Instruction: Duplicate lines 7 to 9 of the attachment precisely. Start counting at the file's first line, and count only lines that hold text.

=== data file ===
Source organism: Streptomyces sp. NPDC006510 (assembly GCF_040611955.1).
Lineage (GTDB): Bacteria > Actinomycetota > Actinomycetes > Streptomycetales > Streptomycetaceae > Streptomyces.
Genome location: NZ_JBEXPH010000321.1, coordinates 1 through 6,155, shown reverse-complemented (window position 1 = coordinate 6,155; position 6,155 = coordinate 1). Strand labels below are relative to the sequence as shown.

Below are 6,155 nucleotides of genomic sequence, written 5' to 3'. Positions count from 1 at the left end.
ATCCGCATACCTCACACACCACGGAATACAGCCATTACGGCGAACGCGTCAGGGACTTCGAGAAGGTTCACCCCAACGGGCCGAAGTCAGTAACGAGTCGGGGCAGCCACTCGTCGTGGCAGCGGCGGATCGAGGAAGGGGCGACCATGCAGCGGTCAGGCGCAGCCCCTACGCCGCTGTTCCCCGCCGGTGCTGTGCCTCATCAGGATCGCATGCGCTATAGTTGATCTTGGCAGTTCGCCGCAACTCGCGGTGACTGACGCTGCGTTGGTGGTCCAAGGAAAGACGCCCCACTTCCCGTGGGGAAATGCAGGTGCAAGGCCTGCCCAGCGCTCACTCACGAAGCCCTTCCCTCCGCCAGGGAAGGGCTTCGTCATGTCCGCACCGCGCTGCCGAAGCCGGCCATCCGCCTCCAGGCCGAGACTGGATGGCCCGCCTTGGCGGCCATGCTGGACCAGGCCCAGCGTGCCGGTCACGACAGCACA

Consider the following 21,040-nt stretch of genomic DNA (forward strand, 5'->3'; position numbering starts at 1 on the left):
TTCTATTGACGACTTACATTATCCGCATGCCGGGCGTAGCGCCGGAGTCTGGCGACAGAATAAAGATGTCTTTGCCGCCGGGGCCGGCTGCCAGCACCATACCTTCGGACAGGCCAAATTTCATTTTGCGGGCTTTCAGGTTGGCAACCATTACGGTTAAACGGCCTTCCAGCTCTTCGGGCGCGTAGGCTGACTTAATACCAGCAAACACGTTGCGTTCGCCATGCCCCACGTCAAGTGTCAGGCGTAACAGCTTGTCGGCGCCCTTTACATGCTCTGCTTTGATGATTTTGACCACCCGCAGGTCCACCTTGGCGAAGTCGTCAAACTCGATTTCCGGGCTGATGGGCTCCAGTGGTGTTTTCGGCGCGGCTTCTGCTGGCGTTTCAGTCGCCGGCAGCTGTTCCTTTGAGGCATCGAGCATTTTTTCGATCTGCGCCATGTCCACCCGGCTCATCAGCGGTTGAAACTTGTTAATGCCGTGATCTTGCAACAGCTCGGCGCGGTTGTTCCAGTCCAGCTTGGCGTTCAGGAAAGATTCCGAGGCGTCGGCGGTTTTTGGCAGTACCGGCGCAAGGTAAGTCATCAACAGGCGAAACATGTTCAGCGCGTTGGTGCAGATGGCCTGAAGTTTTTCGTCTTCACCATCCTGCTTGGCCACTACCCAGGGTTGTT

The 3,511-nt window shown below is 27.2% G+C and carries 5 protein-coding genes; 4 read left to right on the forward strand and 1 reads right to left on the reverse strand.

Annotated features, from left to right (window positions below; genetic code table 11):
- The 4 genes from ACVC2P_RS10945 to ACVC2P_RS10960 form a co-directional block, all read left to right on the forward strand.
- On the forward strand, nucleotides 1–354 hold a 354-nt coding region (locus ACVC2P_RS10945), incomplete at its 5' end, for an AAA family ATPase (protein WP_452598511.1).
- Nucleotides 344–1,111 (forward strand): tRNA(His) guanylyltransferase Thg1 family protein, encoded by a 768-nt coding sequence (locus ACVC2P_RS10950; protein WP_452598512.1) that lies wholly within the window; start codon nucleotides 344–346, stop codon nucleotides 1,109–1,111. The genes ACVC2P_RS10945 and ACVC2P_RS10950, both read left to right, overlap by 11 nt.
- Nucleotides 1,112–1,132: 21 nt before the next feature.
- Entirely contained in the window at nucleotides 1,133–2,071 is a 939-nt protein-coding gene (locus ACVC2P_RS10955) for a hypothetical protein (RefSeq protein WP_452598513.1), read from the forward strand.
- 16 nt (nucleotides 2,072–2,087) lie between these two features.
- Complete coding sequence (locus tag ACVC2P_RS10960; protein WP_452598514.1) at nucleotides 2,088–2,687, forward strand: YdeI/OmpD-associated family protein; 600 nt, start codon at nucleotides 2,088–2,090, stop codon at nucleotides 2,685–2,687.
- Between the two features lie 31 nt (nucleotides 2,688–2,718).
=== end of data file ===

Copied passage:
TTCTATTGACGACTTACATTATCCGCATGCCGGGCGTAGCGCCGGAGTCTGGCGACAGAATAAAGATGTCTTTGCCGCCGGGGCCGGCTGCCAGCACCATACCTTCGGACAGGCCAAATTTCATTTTGCGGGCTTTCAGGTTGGCAACCATTACGGTTAAACGGCCTTCCAGCTCTTCGGGCGCGTAGGCTGACTTAATACCAGCAAACACGTTGCGTTCGCCATGCCCCACGTCAAGTGTCAGGCGTAACAGCTTGTCGGCGCCCTTTACATGCTCTGCTTTGATGATTTTGACCACCCGCAGGTCCACCTTGGCGAAGTCGTCAAACTCGATTTCCGGGCTGATGGGCTCCAGTGGTGTTTTCGGCGCGGCTTCTGCTGGCGTTTCAGTCGCCGGCAGCTGTTCCTTTGAGGCATCGAGCATTTTTTCGATCTGCGCCATGTCCACCCGGCTCATCAGCGGTTGAAACTTGTTAATGCCGTGATCTTGCAACAGCTCGGCGCGGTTGTTCCAGTCCAGCTTGGCGTTCAGGAAAGATTCCGAGGCGTCGGCGGTTTTTGGCAGTACCGGCGCAAGGTAAGTCATCAACAGGCGAAACATGTTCAGCGCGTTGGTGCAGATGGCCTGAAGTTTTTCGTCTTCACCATCCTGCTTGGCCACTACCCAGGGTTGTT

The 3,511-nt window shown below is 27.2% G+C and carries 5 protein-coding genes; 4 read left to right on the forward strand and 1 reads right to left on the reverse strand.

Annotated features, from left to right (window positions below; genetic code table 11):